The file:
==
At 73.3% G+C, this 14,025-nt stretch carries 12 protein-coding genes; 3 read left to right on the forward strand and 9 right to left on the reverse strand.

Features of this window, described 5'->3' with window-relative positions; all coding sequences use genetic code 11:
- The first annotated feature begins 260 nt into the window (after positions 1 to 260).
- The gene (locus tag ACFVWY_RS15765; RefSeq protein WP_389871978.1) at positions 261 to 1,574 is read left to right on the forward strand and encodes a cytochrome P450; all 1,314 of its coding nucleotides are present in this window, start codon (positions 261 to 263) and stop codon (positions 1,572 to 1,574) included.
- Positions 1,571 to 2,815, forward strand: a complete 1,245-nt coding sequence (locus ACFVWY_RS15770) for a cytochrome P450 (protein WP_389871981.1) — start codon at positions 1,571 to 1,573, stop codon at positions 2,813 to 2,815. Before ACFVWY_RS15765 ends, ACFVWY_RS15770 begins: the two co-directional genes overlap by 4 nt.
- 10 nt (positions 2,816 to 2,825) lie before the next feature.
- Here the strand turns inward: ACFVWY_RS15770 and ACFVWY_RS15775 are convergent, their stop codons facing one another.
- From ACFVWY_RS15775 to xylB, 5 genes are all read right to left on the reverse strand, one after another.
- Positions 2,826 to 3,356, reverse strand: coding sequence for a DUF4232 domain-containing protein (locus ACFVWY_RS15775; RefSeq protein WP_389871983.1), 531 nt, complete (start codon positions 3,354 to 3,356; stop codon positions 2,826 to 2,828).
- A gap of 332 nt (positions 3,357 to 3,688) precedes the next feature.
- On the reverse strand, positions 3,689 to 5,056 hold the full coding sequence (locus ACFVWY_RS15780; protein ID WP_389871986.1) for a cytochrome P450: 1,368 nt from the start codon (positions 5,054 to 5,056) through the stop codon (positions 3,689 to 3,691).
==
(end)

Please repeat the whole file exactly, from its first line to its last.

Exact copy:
At 73.3% G+C, this 14,025-nt stretch carries 12 protein-coding genes; 3 read left to right on the forward strand and 9 right to left on the reverse strand.

Features of this window, described 5'->3' with window-relative positions; all coding sequences use genetic code 11:
- The first annotated feature begins 260 nt into the window (after positions 1 to 260).
- The gene (locus tag ACFVWY_RS15765; RefSeq protein WP_389871978.1) at positions 261 to 1,574 is read left to right on the forward strand and encodes a cytochrome P450; all 1,314 of its coding nucleotides are present in this window, start codon (positions 261 to 263) and stop codon (positions 1,572 to 1,574) included.
- Positions 1,571 to 2,815, forward strand: a complete 1,245-nt coding sequence (locus ACFVWY_RS15770) for a cytochrome P450 (protein WP_389871981.1) — start codon at positions 1,571 to 1,573, stop codon at positions 2,813 to 2,815. Before ACFVWY_RS15765 ends, ACFVWY_RS15770 begins: the two co-directional genes overlap by 4 nt.
- 10 nt (positions 2,816 to 2,825) lie before the next feature.
- Here the strand turns inward: ACFVWY_RS15770 and ACFVWY_RS15775 are convergent, their stop codons facing one another.
- From ACFVWY_RS15775 to xylB, 5 genes are all read right to left on the reverse strand, one after another.
- Positions 2,826 to 3,356, reverse strand: coding sequence for a DUF4232 domain-containing protein (locus ACFVWY_RS15775; RefSeq protein WP_389871983.1), 531 nt, complete (start codon positions 3,354 to 3,356; stop codon positions 2,826 to 2,828).
- A gap of 332 nt (positions 3,357 to 3,688) precedes the next feature.
- On the reverse strand, positions 3,689 to 5,056 hold the full coding sequence (locus ACFVWY_RS15780; protein ID WP_389871986.1) for a cytochrome P450: 1,368 nt from the start codon (positions 5,054 to 5,056) through the stop codon (positions 3,689 to 3,691).